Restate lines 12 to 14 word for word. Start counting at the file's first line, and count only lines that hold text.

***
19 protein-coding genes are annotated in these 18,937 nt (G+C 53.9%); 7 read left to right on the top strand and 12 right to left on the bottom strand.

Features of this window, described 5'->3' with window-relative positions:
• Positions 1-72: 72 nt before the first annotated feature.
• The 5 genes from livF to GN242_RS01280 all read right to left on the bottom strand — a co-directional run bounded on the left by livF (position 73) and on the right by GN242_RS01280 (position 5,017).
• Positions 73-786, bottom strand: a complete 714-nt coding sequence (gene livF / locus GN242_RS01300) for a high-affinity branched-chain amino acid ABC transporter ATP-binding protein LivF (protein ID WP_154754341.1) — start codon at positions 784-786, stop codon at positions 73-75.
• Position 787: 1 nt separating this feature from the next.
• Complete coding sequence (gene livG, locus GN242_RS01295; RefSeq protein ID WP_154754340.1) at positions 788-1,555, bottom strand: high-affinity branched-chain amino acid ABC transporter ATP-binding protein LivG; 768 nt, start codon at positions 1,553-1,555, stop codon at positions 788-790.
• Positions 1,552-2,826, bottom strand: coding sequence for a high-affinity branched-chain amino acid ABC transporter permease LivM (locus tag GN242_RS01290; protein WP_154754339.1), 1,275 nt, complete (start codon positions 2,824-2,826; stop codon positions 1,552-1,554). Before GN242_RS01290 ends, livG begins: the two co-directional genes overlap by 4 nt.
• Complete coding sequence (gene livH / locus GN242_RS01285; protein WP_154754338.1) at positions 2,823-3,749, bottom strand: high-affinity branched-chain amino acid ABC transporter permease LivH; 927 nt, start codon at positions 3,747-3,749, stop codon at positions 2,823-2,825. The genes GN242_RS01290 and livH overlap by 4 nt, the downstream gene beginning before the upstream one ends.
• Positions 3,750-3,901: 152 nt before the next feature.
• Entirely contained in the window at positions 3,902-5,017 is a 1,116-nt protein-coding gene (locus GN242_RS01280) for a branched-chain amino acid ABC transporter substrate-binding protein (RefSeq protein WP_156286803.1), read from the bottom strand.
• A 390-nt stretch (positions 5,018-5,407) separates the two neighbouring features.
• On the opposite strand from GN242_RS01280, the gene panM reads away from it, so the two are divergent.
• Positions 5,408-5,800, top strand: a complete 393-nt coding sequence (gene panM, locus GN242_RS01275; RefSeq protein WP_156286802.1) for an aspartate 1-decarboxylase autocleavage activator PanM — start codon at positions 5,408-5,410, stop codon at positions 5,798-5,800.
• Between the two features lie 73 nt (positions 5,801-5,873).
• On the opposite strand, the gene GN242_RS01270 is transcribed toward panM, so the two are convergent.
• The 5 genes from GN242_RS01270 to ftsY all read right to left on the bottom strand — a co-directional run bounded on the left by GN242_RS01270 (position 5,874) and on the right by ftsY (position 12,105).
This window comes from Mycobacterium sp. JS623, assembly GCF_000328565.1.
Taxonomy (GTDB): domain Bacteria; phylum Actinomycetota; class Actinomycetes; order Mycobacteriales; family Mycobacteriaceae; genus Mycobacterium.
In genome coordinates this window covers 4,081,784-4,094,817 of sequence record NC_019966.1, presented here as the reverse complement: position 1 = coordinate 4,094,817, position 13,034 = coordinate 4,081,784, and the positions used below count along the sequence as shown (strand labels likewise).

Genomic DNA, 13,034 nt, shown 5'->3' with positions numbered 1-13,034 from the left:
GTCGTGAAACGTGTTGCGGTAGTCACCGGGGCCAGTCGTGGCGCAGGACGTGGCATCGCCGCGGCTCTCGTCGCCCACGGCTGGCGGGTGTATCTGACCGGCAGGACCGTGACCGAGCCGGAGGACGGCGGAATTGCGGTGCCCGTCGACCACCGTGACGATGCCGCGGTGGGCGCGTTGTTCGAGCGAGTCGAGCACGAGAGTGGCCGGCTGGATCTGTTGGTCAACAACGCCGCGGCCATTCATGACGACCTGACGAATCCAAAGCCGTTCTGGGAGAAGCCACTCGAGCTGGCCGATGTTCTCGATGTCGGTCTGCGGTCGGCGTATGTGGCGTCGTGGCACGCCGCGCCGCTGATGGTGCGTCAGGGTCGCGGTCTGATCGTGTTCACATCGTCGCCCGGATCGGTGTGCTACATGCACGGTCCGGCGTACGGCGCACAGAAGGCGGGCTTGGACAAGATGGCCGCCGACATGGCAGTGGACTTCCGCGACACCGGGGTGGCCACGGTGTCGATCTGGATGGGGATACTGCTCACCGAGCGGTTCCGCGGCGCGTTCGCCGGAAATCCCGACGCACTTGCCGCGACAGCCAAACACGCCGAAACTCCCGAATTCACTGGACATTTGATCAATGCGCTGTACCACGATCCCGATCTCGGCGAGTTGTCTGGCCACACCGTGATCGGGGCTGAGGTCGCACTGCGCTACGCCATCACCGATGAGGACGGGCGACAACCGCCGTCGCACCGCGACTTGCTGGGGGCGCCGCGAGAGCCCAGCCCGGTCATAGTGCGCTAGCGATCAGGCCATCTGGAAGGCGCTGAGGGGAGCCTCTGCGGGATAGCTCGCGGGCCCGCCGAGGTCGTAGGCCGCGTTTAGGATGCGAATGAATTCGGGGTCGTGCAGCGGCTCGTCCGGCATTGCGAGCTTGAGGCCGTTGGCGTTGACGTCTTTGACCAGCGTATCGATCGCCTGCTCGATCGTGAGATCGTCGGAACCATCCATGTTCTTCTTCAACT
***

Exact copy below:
• A 390-nt stretch (positions 5,018-5,407) separates the two neighbouring features.
• On the opposite strand from GN242_RS01280, the gene panM reads away from it, so the two are divergent.
• Positions 5,408-5,800, top strand: a complete 393-nt coding sequence (gene panM, locus GN242_RS01275; RefSeq protein WP_156286802.1) for an aspartate 1-decarboxylase autocleavage activator PanM — start codon at positions 5,408-5,410, stop codon at positions 5,798-5,800.